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Energy & climate: LIFEnews features 2011

Replicating resource efficiency actions: LIFE's demonstration power

 (Photo: LIFE05 ENV/F/000063) (Image: LIFE05 ENV/F/000063)

LIFE’s portfolio of project experiences can help expand resource-efficient practices in the EU.

Many of the socio-economic and environmental activities funded by LIFE have strong connections with the EU’s new Roadmap to a Resource Efficient Europe. For example:

The Roadmap draws attention to the fact that sustainable consumption and production practices can drive resource efficiency. Outcomes from LIFE’s Green Bearings project showed how to reduce power consumption in industries like ball bearing production and the Programme’s CLB project developed an environmentally-friendly method for blanching potato products. This results in significant savings in raw materials, as well as reductions in energy and water use, transport and overall emissions.

Turning waste into a resource is also promoted by the Roadmap and LIFE’s ELVES project developed a system for separating metal alloys from end-of-life vehicle engines and reusing them in new auto parts and engines. In addition, the BE-FAIR project developed new commercial uses for fishing industry waste and discards by piloting new waste management and processing practices.

Supporting research and innovation forms part of the Roadmap agenda and LIFE’s BioTyre project applied innovative approaches to develop greener materials for tyres. These materials can help to reduce the environmental impact of tyres, avoid or mitigate problems of decreasing resources and costly raw materials, plus also contribute to improved consumer safety.

Subsidies and pricing tools are acknowledged in the Roadmap as having both considerable impacts and potential. The IDEAL79 project used a novel financial incentive scheme to encourage consumers in the French department of Deux Sèvres to switch to purchasing eco-products and services.

Conserving Natural Capital and Ecosystem Services is a key principle underlying resource efficiency objectives and a large library of LIFE knowledge exists in this field - including findings from the PISCES project. PISCES worked closely with stakeholders from several Member States to identify how collaborative methodologies can be established for implementing an ecosystem approach in the Celtic Sea. Other types of water issues are covered by the Roadmap, such as actions promoting both the quality and quantity of EU water supplies. Farming is the largest user of EU water as well as one of the worst water polluters and LIFE’s Sustainable Wetlands project introduced agricultural practices that use resources efficiently in order to improve the conservation status of Andalusian wetlands.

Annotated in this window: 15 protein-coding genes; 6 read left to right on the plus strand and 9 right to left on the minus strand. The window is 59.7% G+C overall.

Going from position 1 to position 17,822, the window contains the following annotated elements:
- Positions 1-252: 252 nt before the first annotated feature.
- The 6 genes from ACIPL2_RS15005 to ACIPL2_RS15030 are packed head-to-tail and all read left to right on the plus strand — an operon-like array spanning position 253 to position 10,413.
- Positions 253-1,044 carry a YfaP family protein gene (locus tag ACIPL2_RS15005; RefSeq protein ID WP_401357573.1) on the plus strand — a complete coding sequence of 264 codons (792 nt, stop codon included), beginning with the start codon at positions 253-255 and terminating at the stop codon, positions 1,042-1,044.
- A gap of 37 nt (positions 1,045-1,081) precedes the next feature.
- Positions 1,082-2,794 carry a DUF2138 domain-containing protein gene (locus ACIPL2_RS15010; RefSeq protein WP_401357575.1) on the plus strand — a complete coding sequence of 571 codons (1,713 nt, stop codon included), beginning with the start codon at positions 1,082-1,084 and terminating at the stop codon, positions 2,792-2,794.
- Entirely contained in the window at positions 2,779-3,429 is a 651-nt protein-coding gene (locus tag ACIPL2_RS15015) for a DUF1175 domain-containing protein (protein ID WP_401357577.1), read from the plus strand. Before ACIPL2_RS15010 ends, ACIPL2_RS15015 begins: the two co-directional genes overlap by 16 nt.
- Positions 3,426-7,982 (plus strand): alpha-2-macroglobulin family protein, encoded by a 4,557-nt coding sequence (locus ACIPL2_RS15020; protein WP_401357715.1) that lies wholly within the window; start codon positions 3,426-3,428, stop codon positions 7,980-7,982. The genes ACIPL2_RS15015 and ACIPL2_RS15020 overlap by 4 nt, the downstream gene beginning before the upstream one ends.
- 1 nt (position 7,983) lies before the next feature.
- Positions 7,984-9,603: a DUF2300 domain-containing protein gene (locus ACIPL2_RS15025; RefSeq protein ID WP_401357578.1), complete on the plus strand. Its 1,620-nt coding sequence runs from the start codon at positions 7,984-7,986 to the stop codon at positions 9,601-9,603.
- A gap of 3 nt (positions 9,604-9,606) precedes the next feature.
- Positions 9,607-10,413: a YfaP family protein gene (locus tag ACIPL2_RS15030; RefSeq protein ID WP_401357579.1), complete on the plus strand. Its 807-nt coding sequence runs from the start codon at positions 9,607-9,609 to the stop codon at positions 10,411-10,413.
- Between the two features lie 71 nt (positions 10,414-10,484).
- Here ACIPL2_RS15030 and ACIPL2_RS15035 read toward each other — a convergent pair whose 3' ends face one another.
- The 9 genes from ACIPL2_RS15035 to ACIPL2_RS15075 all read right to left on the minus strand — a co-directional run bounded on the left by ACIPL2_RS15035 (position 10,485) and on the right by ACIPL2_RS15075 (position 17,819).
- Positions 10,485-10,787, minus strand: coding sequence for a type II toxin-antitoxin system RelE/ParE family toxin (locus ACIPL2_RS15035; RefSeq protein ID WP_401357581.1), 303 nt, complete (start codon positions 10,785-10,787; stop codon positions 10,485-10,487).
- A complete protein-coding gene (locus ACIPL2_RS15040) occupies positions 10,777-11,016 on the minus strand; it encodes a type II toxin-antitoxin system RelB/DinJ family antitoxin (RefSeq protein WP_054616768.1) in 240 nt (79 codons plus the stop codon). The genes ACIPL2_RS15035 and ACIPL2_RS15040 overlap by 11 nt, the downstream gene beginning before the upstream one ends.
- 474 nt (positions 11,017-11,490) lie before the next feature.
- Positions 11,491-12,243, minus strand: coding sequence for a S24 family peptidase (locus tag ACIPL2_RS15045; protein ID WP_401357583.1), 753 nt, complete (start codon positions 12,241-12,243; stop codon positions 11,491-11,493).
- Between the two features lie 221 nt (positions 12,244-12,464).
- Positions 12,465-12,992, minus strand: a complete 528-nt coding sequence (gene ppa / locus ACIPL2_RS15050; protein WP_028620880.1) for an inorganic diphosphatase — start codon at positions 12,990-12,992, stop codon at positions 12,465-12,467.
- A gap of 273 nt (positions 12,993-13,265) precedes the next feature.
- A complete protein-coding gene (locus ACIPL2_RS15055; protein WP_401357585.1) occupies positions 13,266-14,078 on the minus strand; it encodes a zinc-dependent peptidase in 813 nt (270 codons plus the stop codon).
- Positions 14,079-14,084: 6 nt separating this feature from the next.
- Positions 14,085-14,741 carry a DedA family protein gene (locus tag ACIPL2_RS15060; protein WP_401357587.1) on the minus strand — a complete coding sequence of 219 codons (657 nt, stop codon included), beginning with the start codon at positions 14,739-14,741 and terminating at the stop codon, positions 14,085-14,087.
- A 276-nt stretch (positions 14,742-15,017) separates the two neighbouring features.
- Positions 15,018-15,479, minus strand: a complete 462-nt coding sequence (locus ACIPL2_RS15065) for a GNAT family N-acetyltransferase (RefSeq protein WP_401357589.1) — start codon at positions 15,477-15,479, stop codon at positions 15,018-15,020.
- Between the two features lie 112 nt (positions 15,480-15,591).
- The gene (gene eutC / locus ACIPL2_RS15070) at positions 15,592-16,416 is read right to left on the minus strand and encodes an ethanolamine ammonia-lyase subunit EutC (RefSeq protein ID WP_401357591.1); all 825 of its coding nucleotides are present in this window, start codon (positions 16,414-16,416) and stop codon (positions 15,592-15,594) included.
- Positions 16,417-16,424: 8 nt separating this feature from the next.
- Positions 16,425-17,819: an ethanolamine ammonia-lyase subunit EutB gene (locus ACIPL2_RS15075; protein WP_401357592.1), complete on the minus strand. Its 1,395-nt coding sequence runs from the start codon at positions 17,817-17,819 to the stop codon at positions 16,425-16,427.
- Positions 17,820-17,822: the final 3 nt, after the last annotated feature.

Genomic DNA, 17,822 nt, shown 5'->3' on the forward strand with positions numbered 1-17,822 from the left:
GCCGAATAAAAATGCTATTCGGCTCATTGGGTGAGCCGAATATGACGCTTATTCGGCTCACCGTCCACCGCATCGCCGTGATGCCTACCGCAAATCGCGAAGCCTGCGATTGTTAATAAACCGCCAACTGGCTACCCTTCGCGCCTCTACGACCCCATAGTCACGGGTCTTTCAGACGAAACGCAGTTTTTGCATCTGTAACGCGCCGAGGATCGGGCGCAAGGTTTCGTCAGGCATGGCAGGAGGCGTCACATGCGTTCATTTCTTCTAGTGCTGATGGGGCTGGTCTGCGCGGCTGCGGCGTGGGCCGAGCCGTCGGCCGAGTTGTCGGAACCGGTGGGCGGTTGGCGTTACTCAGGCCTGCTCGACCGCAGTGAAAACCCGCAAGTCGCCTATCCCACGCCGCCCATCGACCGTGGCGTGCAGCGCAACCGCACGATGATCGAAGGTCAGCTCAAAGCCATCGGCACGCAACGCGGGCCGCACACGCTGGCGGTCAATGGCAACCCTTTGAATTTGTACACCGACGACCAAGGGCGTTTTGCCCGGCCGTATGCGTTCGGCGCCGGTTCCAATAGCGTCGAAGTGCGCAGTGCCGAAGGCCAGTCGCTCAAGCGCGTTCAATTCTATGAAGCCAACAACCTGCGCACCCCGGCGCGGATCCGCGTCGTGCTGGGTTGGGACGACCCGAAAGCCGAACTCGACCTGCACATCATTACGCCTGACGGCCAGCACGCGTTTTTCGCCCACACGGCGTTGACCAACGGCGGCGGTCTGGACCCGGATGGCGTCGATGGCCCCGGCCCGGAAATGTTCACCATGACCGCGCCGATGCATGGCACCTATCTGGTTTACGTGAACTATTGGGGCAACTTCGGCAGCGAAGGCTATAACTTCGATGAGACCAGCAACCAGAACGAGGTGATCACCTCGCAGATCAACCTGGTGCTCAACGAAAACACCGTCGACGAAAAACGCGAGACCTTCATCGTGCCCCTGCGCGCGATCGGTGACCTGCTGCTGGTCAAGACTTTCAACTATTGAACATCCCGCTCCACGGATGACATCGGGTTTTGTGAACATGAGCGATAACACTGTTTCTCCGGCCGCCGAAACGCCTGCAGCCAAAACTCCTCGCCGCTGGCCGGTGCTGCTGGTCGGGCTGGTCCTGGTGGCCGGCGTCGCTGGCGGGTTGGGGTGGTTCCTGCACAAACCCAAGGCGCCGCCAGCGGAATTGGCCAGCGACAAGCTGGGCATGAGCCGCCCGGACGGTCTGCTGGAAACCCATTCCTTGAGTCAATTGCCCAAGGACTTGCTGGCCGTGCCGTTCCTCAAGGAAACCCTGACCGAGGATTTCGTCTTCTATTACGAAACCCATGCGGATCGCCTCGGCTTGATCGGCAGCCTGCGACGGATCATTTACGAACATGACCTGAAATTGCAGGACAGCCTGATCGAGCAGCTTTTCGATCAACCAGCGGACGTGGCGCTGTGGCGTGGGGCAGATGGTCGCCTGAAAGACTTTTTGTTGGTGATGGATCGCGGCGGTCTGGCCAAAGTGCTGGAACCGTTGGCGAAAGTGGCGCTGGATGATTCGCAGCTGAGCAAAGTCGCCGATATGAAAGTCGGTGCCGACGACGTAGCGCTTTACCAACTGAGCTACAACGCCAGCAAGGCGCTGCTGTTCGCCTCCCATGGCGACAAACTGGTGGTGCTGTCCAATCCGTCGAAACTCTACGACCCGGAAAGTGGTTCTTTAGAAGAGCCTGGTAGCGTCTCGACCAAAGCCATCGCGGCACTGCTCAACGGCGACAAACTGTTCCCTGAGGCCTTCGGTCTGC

(Photo: LIFE04 ENV/ES/000269) (Photo: LIFE04 ENV/ES/000269)

Roadmap references to the importance of addressing food sector issues are echoed in LIFE project objectives like the AGRICARBON project which identified conservation agriculture approaches that can reduce GHG emissions and support the adaptation of farming techniques to changing climatic conditions. Land and soils also represent essential farm resources which need to be managed properly to secure supplies of food and other public goods. Hence other LIFE projects such as SOWAP have identified low-impact tillage techniques that protect the productivity and conservation value of soil. Marine resources are another part of the environment suffering from over or insensitive use and LIFE projects including the FARO initiative show how networking of fishing actors can improve the sustainability of fish stocks.

Calls in the Roadmap to improve buildings reflect a concern that most of the energy consumed in Europe is linked to buildings, and the construction industry is also a significant user of raw materials. Sustainable building practices are therefore advocated by the Roadmap and these are demonstrated by LIFE projects such as Austria’s S-House which, by building an 'eco-office' from renewable and recyclable raw materials, demonstrated effective ways to cut energy consumption. The INSU-SHELL project also focused on ‘material efficiency’ in order to reduce the impact of the concrete industry.

Ensuring efficient mobility through a greener transport system will make a big difference to EU resource efficiency and LIFE’s experience with mobility have proved what is possible. The PARFUM project for instance assessed the potential of different clean vehicle technologies (electric, hybrid, natural gas and methane) for city logistics and public transport, while the ZEM/SHIPS project developed the first hydrogen-powered passenger ship.

Over 120 examples of resource-efficient LIFE projects can be found in the Programme’s Focus brochure on resource efficiency and even more are hosted in the LIFE website database.


For yet more examples of projects funded by the programme, visit the LIFE project database.

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